So I recently gave my first ever talk at a conference. Not the biggest conference in the world, but ~80 delegates felt like a lot when I’m used to speaking to an audience of around 25!
I am pleased to say that I think the talk went pretty well. The audience engaged, I didn’t see anyone nodding off, and lots of thought provoking questions were asked afterwards. I think the post-talk Q&A session is often the scariest part, but I just concentrated on answering the questions as directly and succinctly as possible. I’m still in shock that I somehow didn’t fall over, stutter, or forget what I was talking about, win!
I received lots of compliments afterwards, which I felt incredibly awkward about. I always worry that if I just thank them I come across as overconfident, but if I cower that isn’t great either as people think you’re unfriendly. Definitely some social awkwardness there from me! Any words of advice on how to accept compliments without sounding like a douche would be greatly appreciated!
Anyway, although I’ve only given a handful of talks (and only 1 at a full on conference), I thought I’d share what I’ve learned so far about public speaking:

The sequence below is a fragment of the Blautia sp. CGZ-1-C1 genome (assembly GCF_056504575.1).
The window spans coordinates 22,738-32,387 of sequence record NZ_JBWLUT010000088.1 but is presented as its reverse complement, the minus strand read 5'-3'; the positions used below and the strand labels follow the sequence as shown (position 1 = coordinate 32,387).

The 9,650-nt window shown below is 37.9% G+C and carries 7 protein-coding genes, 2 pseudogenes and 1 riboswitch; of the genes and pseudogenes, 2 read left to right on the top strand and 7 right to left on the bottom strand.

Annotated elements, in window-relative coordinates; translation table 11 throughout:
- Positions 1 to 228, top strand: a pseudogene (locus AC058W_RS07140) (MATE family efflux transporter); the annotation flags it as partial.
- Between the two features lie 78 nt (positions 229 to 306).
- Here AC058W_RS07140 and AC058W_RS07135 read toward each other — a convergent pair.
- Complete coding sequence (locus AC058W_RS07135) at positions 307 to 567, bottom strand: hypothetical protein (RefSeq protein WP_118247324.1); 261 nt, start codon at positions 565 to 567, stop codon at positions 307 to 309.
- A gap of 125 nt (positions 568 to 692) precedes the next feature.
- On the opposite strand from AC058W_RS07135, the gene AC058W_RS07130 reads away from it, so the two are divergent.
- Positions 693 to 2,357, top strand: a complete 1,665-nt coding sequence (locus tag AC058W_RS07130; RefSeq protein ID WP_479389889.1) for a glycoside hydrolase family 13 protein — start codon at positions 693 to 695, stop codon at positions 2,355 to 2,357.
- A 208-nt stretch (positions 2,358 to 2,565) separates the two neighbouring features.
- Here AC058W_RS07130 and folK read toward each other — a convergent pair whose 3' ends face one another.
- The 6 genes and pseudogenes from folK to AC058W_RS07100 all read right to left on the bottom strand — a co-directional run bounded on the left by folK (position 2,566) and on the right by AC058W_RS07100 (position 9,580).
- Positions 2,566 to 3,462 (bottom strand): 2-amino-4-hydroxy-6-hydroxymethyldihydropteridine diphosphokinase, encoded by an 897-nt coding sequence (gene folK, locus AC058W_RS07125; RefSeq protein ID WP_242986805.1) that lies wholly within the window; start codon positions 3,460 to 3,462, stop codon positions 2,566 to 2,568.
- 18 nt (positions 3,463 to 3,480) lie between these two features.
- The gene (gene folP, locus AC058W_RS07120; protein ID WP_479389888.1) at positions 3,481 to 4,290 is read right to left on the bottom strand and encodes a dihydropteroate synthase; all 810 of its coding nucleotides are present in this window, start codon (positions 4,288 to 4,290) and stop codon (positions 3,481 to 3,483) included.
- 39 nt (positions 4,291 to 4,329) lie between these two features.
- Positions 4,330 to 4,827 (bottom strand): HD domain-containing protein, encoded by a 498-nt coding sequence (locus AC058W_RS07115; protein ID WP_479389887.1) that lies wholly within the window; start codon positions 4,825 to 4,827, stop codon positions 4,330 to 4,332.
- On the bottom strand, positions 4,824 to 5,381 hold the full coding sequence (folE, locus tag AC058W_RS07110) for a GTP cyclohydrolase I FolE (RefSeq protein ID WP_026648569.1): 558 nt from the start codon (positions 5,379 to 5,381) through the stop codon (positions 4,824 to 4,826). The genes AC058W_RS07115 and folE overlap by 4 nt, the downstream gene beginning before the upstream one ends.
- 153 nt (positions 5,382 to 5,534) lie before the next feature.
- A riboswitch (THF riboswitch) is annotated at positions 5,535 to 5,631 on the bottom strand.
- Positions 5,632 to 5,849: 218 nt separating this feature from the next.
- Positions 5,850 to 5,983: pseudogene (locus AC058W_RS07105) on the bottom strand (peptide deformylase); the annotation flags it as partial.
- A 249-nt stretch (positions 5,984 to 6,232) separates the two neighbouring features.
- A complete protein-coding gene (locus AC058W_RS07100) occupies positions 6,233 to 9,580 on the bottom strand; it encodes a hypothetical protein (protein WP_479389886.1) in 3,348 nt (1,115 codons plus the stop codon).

- Even people with heaps of confidence probably get nervous before a talk, so don’t worry, you’re not alone. Take deep breaths before your talk, and try to take your mind off of it.
- The worst that’ll happen is that the talk will be rubbish, but you’re unlikely to meet most of the audience again after the conference is over, and even if you do, they’ll most likely have forgotten all about your talk!
- As a rule, I try to keep my slides to 1-2 shortish sentences; you can elaborate on any details during the talk. One thing that bugs me about talks is when you get PowerPoint presentations with huge amounts of text on each slide (yawn). The audience are then so busy reading that no-one pays what the speaker is saying any attention!
- I honestly believe that lighthearted talks are the most memorable! Don’t be afraid to make jokes, if you don’t get laughs, just move on. Luckily mine were all well received, including my parting political joke that if the general public knew more about wildlife then perhaps they’d stop voting for the Tories. However, I probably wouldn’t advise bringing politics into talks too much, it could definitely backfire!
- If you ever have the option to choose when to do your talk, I think I’d prefer to get it over and done with so you can relax. My talk was towards the end of the day, by which time I’d worked myself up.
So to anyone who struggles with public speaking, sometimes you just have to put yourself out there. You get increased networking opportunities, and if you do really well you’ll get contacted afterwards to get involved with more. Furthermore, being able to stick ‘invited speaker’ on your CV is always a good thing, as being able to present is a really important skill nowadays!